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Enoch And Qumran Origins: New Light On A Forgotten Connection
Edited by Gabriele Boccaccini from the Italy Enoch Seminar 2003 Venice
From The Publisher:
The rediscovery of Enochic Judaism as an ancient movement of dissent within Second Temple Judaism, a movement centered on neither temple nor torah, is a major achievement of contemporary research. After being marginalized, ancient Enoch texts have reemerged as a significant component of the Dead Sea Scrolls library unearthed at Qumran.
Enoch and Qumran Origins is the first comprehensive treatment of the complex and forgotten relations between the Qumran community and the Jewish group behind the pseudepigraphal literature of Enoch. The contributors demonstrate that the roots of the Qumran community are to be found in the tradition of the Enoch group rather than that of the Jerusalem priesthood.
Framed by Gabriele Boccaccini’s introduction and James Charlesworth’s conclusion, this book examines the hypotheses of five particularly eminent scholars, resulting in an engaging and substantive discussion among forty-seven specialists from nine countries. The exceptional array of essays from leading international scholars in Second Temple Judaism and Christian origins makes Enoch and Qumran Origins a sine qua non for serious students of this period.
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About the Editor
Gabriele Boccaccini is professor of Second Temple Judaism and Christian origins at the University of Michigan and director of the Enoch Seminar, a biennial international conference on the Enoch literature.
Table of Contents
INTRODUCTION: From the Enoch Literature to Enochic Judaism
PART ONE: DREAM VISIONS AND DANIEL
Enoch's Dream Visions and the Visions of Daniel Reexamined
The Sociological Context of the Dream Visions of Daniel and 1 Enoch
Dream Visions and Apocalyptic Milieus
The Animal Apocalypse and Daniel
The Covenantal Theology of the Apocalyptic Book of Daniel
Comparing the Groups Behind Dream Visions and Daniel: A Brief Note
The "One Like a Son of Man" (Dan 7:13) and the Royal Ideology
"One Like a Son of Man": Innuendoes of a Heavenly Individual
Response: The Apocalyptic Worldview of Daniel
REFERENCES TO PART ONE
PART TWO: ENOCH AND JUBILEES
Jubilees — Read as a Narrative
The LXX and Enoch: Influence and Interpretation in Early Jewish Literature
A Literary Dependency of Jubilees on 1 Enoch?
"Revealed Literature" in the Second Century B.C.E.:
Jubilees and 1 Enoch and the Issue of Transmission of Knowledge
4Q390, the 490-Year Prophecy, and the Calendrical History of the Second Temple Period
Synchronizing Worship: Jubilees as a Tradition for the Qumran Community
"The Days of Sukkot of the Month of Kislev":
Jubilees and Sectarianism
Denouncement Speech in Jubilees and Other Enochic Literature
The Historical-Cultural Background of the Book of Jubilees
Enoch and Jubilees
Apocalypticism and the Religion and Ritual of the "Pre-Sinaitic" Narratives
3 Enoch and the Enoch Tradition
Response: Jubilees and Enoch
REFERENCES TO PART TWO
PART THREE: THE APOCALYPSE OF WEEKS
History as a Battlefield of Two Antagonistic Powers in the Apocalypse of Weeks and in the Rule of the Community
Reflection on Ideology and Date of the Apocalypse of Weeks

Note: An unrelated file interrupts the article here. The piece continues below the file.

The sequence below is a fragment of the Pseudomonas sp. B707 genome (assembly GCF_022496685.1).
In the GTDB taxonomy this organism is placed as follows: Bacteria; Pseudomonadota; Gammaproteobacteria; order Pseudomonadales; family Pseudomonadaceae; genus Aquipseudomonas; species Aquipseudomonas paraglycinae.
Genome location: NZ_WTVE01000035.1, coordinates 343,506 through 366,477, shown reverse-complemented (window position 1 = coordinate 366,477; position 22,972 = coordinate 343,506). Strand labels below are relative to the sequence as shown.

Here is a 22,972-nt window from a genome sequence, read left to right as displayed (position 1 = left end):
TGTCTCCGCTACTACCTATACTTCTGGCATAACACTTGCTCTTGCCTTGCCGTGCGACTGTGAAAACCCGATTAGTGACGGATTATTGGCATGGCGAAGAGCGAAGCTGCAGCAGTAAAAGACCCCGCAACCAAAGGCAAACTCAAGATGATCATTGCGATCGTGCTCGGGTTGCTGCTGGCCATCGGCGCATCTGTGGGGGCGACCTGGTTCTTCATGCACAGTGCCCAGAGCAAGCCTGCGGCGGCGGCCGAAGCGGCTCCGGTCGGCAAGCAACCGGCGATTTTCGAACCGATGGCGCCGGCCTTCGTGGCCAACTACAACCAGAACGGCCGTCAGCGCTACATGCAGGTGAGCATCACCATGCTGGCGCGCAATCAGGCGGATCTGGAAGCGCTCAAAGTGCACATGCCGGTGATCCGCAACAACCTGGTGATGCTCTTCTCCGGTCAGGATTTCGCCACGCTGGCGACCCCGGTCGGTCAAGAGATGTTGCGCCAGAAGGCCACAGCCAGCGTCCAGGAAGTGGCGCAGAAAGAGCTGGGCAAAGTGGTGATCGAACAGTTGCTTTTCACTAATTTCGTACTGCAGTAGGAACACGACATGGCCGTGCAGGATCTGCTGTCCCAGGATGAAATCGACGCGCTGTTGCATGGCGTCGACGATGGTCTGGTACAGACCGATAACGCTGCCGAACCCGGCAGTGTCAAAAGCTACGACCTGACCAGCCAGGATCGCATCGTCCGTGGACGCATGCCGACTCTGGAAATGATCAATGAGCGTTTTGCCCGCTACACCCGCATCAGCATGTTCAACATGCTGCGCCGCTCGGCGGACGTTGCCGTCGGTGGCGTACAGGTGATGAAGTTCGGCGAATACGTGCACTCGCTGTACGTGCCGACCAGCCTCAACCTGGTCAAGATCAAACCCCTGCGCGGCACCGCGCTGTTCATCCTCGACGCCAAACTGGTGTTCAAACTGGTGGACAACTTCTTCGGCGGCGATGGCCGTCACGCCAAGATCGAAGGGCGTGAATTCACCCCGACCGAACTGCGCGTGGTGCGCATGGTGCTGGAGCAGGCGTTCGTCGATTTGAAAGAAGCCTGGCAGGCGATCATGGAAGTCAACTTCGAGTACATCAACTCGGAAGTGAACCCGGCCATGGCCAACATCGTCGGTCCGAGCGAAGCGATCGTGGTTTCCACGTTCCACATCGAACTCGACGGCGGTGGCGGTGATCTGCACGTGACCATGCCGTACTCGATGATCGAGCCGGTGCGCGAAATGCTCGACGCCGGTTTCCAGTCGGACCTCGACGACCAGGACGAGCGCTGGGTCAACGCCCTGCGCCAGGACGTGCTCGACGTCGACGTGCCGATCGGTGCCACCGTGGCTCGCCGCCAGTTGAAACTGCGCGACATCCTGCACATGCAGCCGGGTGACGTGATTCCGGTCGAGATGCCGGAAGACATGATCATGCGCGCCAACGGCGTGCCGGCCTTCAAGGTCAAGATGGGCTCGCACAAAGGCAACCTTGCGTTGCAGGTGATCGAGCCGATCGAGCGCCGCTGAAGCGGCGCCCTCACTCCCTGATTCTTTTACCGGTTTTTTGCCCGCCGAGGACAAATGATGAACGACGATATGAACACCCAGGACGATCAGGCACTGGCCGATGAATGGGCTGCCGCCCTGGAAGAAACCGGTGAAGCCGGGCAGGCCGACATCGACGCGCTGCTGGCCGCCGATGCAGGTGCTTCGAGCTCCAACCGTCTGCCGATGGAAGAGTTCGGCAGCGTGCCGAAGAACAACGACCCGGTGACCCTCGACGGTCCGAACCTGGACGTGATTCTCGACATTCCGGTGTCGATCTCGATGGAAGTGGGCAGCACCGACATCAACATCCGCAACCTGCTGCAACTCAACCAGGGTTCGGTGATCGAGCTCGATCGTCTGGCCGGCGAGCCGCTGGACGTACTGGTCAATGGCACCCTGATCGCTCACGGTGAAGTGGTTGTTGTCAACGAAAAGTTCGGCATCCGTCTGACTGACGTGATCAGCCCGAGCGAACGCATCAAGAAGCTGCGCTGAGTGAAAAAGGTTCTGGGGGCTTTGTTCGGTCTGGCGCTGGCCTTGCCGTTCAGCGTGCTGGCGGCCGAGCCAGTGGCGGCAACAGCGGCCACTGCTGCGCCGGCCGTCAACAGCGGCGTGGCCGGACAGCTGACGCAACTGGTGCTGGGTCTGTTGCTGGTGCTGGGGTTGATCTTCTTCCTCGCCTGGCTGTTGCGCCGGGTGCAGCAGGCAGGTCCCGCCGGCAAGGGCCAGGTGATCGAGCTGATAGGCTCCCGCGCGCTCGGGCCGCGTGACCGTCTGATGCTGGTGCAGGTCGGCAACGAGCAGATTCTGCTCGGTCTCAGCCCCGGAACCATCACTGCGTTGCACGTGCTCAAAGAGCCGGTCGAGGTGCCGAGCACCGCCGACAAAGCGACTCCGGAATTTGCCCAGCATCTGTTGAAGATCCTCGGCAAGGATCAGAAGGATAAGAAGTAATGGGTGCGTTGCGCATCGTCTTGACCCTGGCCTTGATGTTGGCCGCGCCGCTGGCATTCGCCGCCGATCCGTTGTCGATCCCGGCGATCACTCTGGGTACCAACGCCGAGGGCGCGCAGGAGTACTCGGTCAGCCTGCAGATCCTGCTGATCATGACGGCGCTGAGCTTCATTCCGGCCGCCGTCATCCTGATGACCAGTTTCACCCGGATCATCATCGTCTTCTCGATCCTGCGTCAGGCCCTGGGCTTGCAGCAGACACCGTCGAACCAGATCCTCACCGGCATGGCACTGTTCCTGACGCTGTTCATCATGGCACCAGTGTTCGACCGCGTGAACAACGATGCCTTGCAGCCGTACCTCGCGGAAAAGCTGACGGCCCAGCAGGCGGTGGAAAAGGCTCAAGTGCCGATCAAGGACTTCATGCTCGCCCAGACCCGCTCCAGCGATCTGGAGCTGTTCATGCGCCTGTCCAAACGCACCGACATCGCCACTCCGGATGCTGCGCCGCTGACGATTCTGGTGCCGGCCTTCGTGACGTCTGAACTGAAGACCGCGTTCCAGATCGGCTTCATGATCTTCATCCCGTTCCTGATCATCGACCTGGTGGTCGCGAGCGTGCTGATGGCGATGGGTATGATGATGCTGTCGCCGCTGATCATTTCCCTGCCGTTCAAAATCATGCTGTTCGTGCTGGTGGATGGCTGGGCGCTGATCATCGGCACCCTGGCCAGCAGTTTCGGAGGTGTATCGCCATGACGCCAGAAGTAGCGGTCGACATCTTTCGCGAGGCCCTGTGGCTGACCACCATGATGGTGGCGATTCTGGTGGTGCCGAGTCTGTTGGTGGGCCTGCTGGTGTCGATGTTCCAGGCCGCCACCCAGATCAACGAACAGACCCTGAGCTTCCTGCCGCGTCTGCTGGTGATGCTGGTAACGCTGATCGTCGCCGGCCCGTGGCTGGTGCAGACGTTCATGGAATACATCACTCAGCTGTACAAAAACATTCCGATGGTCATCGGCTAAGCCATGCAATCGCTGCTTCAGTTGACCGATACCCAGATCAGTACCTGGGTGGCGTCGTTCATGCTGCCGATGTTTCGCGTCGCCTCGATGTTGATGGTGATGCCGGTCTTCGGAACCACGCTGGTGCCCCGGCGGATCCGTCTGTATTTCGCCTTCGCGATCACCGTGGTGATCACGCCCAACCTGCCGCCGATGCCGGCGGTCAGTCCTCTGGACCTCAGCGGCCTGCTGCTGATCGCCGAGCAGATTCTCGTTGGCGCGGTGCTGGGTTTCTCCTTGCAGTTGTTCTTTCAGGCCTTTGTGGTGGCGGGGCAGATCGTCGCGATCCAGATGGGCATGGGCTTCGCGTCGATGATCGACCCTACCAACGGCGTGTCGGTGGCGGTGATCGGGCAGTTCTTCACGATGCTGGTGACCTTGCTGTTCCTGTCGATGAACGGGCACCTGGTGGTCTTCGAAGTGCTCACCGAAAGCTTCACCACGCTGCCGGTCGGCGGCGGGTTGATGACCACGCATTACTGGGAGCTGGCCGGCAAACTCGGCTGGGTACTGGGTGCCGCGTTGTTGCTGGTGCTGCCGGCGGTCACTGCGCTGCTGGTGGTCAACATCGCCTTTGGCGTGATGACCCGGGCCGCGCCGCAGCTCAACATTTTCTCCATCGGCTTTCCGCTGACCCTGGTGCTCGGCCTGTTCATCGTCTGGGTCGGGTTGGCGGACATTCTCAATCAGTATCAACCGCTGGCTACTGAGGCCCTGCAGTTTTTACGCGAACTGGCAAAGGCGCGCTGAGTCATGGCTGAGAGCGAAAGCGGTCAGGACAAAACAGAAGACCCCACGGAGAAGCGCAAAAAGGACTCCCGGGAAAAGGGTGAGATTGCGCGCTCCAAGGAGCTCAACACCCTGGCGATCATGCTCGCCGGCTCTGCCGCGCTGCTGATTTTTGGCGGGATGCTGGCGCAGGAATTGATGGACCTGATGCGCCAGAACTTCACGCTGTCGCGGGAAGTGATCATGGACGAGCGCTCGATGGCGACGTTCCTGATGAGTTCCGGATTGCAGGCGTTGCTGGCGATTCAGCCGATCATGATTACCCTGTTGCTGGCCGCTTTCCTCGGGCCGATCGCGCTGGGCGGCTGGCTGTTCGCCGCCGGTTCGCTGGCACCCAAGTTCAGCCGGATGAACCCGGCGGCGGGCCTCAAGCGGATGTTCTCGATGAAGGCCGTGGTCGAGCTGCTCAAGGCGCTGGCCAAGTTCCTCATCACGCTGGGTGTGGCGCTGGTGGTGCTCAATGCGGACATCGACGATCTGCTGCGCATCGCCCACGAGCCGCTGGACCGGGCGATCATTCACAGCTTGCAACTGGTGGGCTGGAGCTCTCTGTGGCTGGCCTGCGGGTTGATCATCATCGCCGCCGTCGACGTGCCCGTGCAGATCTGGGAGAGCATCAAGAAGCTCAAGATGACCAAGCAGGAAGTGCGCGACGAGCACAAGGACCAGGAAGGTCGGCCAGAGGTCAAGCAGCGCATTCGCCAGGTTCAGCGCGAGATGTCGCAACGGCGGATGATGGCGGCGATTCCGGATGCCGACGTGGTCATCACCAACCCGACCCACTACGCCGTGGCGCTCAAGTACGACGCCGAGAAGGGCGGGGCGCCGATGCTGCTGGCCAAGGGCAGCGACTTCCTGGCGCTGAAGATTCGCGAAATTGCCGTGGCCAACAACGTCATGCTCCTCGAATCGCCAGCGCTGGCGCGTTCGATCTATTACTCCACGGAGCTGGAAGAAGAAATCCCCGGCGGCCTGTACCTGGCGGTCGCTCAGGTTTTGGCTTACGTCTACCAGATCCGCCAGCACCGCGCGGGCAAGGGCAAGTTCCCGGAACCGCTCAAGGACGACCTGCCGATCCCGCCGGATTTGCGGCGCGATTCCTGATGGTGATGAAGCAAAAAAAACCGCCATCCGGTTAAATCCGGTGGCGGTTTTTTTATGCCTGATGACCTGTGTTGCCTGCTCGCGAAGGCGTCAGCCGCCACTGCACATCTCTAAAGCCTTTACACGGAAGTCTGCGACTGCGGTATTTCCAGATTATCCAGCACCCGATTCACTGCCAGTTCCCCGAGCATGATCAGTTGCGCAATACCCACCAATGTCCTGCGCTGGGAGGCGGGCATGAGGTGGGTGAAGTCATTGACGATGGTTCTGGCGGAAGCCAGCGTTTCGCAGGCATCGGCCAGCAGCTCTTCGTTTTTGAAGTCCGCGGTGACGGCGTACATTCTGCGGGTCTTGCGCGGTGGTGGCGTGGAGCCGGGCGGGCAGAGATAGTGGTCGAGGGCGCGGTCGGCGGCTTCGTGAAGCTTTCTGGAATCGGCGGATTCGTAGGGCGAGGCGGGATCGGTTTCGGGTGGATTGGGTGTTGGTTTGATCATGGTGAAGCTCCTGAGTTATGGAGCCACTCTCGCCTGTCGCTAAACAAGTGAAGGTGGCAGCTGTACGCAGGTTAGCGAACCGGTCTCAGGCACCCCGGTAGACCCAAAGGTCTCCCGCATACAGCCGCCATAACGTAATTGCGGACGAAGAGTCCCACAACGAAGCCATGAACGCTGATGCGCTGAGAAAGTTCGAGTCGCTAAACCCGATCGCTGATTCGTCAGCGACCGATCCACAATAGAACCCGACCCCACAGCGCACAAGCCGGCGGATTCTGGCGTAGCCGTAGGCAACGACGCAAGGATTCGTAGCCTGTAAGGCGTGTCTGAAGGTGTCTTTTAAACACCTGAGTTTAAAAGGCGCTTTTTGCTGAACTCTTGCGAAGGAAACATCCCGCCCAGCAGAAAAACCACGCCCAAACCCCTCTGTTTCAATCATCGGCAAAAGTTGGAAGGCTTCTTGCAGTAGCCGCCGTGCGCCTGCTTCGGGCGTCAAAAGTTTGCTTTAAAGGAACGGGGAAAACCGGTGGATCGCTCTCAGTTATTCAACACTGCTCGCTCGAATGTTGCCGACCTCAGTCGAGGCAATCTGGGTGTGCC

The Enochic Circles, the Hasidim, and the Qumran Community
The Apocalypse of Weeks and the Architecture of the End Time
The Plant Metaphor in Its Inner-Enochic and Early Jewish Context
The Apocalypse of Weeks and the Epistle of Enoch
Evaluating the Discussions concerning the Original Order of Chapters 91–93 and Codicological Data Pertaining to 4Q212 and Chester Beatty XII Enoch
The Greek Fragments of Enoch from Qumran Cave 7
Response: Context, Text, and Social Setting of the Apocalypse of Weeks
REFERENCES TO PART THREE
PART FOUR: THE GRONINGEN HYPOTHESIS REVISITED
The Groningen Hypothesis: Strengths and Weaknesses
Reflections on the Groningen Hypothesis
Sealing Some Cracks in the Groningen Foundation
The Yahad Is More Than Qumran
Digging among the Roots of the Groningen Hypothesis
One "Methodological Assumption" of the Groningen Hypothesis of Qumran Origins
The Translation of NDMW and Its Significance for the Groningen Hypothesis
Comments concerning the "Qumran-Essenes" Hypothesis
The Essenes and Qumran, the Teacher and the Wicked Priest, the Origins
Qumran: The Headquarters of the Essenes or a Marginal Splinter Group?
Response: The Groningen Hypothesis Revisited
REFERENCES TO PART FOUR
PART FIVE: THE ENOCHIC-ESSENE HYPOTHESIS REVISITED
Theodicy and the Problem of the "Intimate Enemy"
Interrogating "Enochic Judaism": 1 Enoch as Evidence for Intellectual History, Social Realities, and Literary Tradition
Enoch, the Dead Sea Scrolls, and the Essenes: Groups and Movements in Judaism in the Early Second Century B.C.E.
From "Communities of Texts" to Religious Communities: Problems and Pitfalls
Enochians, Essenes, and Qumran Essenes
Beyond Beyond the Essene Hypothesis: Some Observations on the Qumran Zadokite Priesthood
Some Archaeological, Sociological, and Cross-Cultural Afterthoughts on the "Groningen" and the "Enochic-Essene" Hypotheses
Complicating the Notion of an "Enochic Judaism"
Enoch, Moses, and the Essenes
Too Far Beyond the Essene Hypothesis?
Some Remarks on the Parting of the Ways
History of the Earliest Enochic Texts
Different Bibles for Different Groups?
Essenes, Qumran, and Christian Origins
Response: Texts, Intellectual Movements, and Social Groups
REFERENCES TO PART FIVE
Summary and Conclusions:
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